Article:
Traditional investment banks usually aren't interested in early-stage financing because of the risk of loss. Increasingly, venture capital firms are becoming just as difficult to tap. According to the SBA, venture capital firms invest approximately $10 billion annually, but they fund fewer than 2,000 ventures per year-each needing $5 million or more. "If you're a really small company looking to raise a million or two, you have just as much chance of winning the lottery as getting venture capital," Bibbens says.
A better hope would be hooking up with an angel investor, one of the more than 250,000 wealthy individuals who together invest between $20 billion and $30 billion each year in high-growth companies that each need between $250,000 and $5 million. The SBA reports that 30,000 such companies are funded each year by angels, who typically lend their business acumen along with their money to help ensure the venture's success. Rather than expecting to take the company public and then get out within a few years, angel investors expect to be involved for five to 10 years or longer.
But how can entrepreneurs get hooked up with that kind of investor? That's where the Internet comes in. The SBA's ACE-Net (Angel Capital Electronic Network) site, http://www.ace-net.org , attempts to match entrepreneurs with angel investors. Other Web sites also make the effort, allowing business owners to post descriptions of their businesses and search for potential investors. Unfortunately, the approach hasn't worked very well yet. "I've never met anyone who's succeeded in getting capital [through an angel network]," Klein says.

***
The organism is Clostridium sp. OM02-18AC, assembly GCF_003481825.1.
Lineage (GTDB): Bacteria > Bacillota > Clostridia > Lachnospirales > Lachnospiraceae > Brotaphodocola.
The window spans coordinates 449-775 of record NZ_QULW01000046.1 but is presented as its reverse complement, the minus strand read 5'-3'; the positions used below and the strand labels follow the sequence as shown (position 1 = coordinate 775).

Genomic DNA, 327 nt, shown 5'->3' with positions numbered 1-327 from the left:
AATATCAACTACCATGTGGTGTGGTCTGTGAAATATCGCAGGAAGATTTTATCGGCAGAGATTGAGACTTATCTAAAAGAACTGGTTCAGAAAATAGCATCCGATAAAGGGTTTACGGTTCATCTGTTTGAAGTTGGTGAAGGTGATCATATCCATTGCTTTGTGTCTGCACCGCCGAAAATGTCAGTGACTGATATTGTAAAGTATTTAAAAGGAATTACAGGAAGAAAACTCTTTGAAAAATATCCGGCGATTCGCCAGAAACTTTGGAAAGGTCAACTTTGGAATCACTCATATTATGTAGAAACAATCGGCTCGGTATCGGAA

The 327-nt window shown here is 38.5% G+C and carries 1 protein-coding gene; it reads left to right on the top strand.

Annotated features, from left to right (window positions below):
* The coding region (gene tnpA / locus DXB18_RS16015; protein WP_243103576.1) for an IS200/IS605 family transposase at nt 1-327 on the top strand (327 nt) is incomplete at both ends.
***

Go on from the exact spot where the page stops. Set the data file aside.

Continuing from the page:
One reason is that people serious about investing venture capital don't tend to browse through Web site postings because they get an abundance of prospects contacting them directly. "We don't look at those postings because we don't think quality entrepreneurs would post their business plan on a Web site," says Ann Winblad, principle partner with Hummer Winblad Venture Partners in San Francisco. "The selection of an investment partner should be a careful process, not a 'come one, come all' offer."
Postings, however, do tend to garner responses from intermediary firms that can help you get your business plan in shape and provide access to possible investors-for a fee, of course. Axia Partners' Williams visits entrepreneur bulletin boards and chat rooms to invite people to look at his firm's Web site (http://www.axiapartners.com) and consider engaging the firm to locate angel investors. "You pay us to be your devil's advocate, to help you get your plan in shape and look at the competition," he says.
The Internet provides other tools to help entrepreneurs in their search for capital. Take basic research, for example. Numerous Web sites provide background articles that can help you get up to speed on the world of venture capital. One good site is http://www.capitalventure.com , which includes a glossary found under "Private Equity 10l." There's more information at http://www.vcapital.com and http://www.financehub.com These sites include links to specific venture capital firms for more focused research.
Venture capital firms' Web sites are also great sources of information that can help you pinpoint what the firms are looking for, so you don't waste your time and theirs barking up the wrong tree. "I'm amazed at how many entrepreneurs don't go to our Web site before contacting us," Winblad says. "They'll send a business plan for a hardware company. If they'd looked at the site, they'd know we only fund software and Internet ventures."
Once you've targeted the appropriate firms, don't start by mailing a business plan, Winblad advises. "The mailed-in proposal is dead on arrival," she says. "I won't lug them home to read them."
Instead, she advises entrepreneurs to send a brief e-mail in hopes of starting an electronic dialogue about the business. "I think entrepreneurs are always amazed that I answer my own e-mail," Winblad says. After initial messages, she might have them send a business plan electronically or suggest someone else who might be interested.